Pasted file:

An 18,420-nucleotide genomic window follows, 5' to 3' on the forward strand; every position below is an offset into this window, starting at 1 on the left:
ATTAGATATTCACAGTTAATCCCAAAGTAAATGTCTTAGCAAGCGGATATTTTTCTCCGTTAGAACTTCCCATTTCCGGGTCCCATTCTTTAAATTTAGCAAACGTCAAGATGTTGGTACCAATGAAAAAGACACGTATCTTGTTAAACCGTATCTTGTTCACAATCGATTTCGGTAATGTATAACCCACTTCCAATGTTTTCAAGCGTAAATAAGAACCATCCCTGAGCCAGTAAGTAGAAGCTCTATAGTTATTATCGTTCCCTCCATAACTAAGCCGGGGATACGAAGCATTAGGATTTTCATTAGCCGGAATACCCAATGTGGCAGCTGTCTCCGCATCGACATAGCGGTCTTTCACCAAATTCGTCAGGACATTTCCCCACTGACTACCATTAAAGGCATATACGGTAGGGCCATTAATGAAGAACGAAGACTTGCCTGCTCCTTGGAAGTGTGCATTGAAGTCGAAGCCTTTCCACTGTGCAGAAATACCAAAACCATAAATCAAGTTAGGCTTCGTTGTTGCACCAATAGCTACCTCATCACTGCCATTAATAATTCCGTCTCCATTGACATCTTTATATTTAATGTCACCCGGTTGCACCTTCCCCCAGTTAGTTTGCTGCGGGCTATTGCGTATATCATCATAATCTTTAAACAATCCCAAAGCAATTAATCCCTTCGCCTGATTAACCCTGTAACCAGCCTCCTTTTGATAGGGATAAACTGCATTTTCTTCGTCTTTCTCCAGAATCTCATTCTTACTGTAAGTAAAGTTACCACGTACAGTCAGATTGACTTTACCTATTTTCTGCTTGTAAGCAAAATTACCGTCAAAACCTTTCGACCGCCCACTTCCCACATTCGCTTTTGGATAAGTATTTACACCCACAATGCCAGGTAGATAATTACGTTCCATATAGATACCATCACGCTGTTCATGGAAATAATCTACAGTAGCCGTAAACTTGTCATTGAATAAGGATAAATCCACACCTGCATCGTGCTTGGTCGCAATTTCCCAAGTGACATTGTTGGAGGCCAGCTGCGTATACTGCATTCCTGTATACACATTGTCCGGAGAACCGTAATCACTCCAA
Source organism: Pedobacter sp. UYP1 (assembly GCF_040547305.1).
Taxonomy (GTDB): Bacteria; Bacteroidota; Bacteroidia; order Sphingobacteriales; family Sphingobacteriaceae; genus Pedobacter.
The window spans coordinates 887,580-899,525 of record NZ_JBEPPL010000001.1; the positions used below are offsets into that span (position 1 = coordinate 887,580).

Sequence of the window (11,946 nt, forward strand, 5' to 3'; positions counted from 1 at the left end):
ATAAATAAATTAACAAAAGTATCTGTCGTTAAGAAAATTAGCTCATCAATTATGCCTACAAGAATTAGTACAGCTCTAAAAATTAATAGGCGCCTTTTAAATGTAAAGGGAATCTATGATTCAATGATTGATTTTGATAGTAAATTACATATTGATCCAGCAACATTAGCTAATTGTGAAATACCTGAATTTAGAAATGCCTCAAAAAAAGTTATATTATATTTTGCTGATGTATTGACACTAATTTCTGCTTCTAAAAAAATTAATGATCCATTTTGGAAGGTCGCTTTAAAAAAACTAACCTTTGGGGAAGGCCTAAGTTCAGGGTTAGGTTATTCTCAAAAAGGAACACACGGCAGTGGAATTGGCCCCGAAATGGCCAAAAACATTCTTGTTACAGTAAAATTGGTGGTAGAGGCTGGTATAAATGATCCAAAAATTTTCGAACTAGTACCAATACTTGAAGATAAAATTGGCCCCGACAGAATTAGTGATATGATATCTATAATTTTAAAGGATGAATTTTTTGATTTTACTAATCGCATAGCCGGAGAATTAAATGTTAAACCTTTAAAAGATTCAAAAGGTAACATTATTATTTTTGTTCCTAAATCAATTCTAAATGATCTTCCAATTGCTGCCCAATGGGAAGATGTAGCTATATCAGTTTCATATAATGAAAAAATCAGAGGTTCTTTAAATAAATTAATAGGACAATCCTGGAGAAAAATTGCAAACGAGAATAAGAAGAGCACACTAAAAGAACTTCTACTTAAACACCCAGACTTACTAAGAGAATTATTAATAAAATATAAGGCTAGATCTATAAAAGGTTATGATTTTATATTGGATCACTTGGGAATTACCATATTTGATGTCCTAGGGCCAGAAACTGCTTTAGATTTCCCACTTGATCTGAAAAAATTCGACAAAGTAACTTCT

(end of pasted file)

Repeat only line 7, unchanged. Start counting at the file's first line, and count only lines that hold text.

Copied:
ATAAATAAATTAACAAAAGTATCTGTCGTTAAGAAAATTAGCTCATCAATTATGCCTACAAGAATTAGTACAGCTCTAAAAATTAATAGGCGCCTTTTAAATGTAAAGGGAATCTATGATTCAATGATTGATTTTGATAGTAAATTACATATTGATCCAGCAACATTAGCTAATTGTGAAATACCTGAATTTAGAAATGCCTCAAAAAAAGTTATATTATATTTTGCTGATGTATTGACACTAATTTCTGCTTCTAAAAAAATTAATGATCCATTTTGGAAGGTCGCTTTAAAAAAACTAACCTTTGGGGAAGGCCTAAGTTCAGGGTTAGGTTATTCTCAAAAAGGAACACACGGCAGTGGAATTGGCCCCGAAATGGCCAAAAACATTCTTGTTACAGTAAAATTGGTGGTAGAGGCTGGTATAAATGATCCAAAAATTTTCGAACTAGTACCAATACTTGAAGATAAAATTGGCCCCGACAGAATTAGTGATATGATATCTATAATTTTAAAGGATGAATTTTTTGATTTTACTAATCGCATAGCCGGAGAATTAAATGTTAAACCTTTAAAAGATTCAAAAGGTAACATTATTATTTTTGTTCCTAAATCAATTCTAAATGATCTTCCAATTGCTGCCCAATGGGAAGATGTAGCTATATCAGTTTCATATAATGAAAAAATCAGAGGTTCTTTAAATAAATTAATAGGACAATCCTGGAGAAAAATTGCAAACGAGAATAAGAAGAGCACACTAAAAGAACTTCTACTTAAACACCCAGACTTACTAAGAGAATTATTAATAAAATATAAGGCTAGATCTATAAAAGGTTATGATTTTATATTGGATCACTTGGGAATTACCATATTTGATGTCCTAGGGCCAGAAACTGCTTTAGATTTCCCACTTGATCTGAAAAAATTCGACAAAGTAACTTCT